As if we aren’t being tracked, recorded, and monitored enough, the Pentagon now has a laser that can identify a person by their heartbeat. Your heartbeat is going to be a lot harder to hide than your face…
So when is enough surveillance enough? Apparently, there’s no line the government can cross that will rile up the masses. We’ve got facial recognition in airports and schools, cars that can be unlocked just by looking at them, technology that can detect a person’s unique way of walking, and of course the ubiquitous fingerprint, used for everything from smartphones to event ticketing. Next on the agenda…Your heartbeat, according to an article written by Engadget.
As MIT Technology Review reports, the Pentagon has developed a laser that can identify people from a distance by their heartbeat alone. The technology, known as Jetson, uses laser vibrometry to identify surface movement on the skin caused by a heartbeat, and it works from 200 meters away.
Everyone’s cardiac signature is unique, and unlike faces and fingerprints, it can’t be altered in any way. As with facial recognition and other biometrics which rely on optimal conditions, though, Jetson does have a few challenges. It works through regular clothing such as a shirt, but not thicker garments, such as a winter coat. It also takes about 30 seconds to collect the necessary information, so right now it only works if the target is sitting or standing still. And, of course, its efficiency would also depend on some kind of cardiac database. Nonetheless, under the right conditions, Jetson has over 95 percent accuracy. –Engadget.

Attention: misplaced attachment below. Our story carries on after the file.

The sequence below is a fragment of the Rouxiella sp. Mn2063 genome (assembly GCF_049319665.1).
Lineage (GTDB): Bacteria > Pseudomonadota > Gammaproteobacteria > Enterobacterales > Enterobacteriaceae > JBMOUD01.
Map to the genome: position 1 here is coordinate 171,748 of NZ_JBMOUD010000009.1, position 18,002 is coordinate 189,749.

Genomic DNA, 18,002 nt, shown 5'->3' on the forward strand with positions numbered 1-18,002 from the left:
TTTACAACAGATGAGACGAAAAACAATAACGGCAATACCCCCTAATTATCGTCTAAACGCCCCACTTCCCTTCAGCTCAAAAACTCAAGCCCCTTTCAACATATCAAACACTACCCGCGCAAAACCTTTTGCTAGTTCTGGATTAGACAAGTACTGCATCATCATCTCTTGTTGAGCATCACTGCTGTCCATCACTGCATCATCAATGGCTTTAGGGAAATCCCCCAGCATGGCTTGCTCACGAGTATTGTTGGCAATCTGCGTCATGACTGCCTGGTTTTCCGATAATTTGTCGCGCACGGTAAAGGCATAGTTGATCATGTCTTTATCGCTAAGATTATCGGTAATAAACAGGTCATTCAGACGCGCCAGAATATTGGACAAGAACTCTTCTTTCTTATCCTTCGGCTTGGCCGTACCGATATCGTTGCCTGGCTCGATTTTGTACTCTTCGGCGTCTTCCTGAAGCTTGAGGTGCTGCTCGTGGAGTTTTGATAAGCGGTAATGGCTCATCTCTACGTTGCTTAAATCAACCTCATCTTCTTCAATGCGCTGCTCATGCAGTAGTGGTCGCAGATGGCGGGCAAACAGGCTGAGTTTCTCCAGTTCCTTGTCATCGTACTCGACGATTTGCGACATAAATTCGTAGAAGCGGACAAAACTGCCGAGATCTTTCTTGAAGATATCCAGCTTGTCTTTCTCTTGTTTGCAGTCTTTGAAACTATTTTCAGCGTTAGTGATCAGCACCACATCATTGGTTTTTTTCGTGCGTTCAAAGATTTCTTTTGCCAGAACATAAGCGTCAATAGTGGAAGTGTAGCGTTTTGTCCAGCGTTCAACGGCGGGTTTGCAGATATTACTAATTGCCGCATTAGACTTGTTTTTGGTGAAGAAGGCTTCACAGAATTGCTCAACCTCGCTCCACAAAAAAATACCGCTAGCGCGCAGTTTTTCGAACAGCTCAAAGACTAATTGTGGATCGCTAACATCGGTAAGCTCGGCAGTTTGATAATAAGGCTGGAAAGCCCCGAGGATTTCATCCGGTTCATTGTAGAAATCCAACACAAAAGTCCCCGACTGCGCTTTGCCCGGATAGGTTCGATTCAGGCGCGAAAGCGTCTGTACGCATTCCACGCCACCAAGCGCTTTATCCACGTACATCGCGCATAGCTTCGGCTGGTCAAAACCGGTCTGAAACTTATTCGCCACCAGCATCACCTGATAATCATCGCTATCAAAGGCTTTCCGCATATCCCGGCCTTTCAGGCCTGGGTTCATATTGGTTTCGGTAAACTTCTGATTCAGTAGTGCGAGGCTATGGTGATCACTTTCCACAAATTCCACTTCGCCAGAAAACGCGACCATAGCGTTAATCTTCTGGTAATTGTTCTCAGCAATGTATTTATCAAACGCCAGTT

This would mean the Pentagon’s goal is to create a cardiac database of everyone’s heartbeat in order to monitor, track, and surveil all of us. Orwell’s future looks better than what we’re going to be experiencing. Official documents from the Combating Terrorism Technical Support Office (CTTSO) suggest this has been in the works for some time. However, it could have other applications as well.
Proponents say that this could help doctors wirelessly monitor patients, and it may very well be sold to the public as such using propaganda. However, if history is any indication, this will be used as a tool of mass surveillance just like our smartphones are now.
Move over facial recognition! The government is going to soon track us by our cardiac signatures!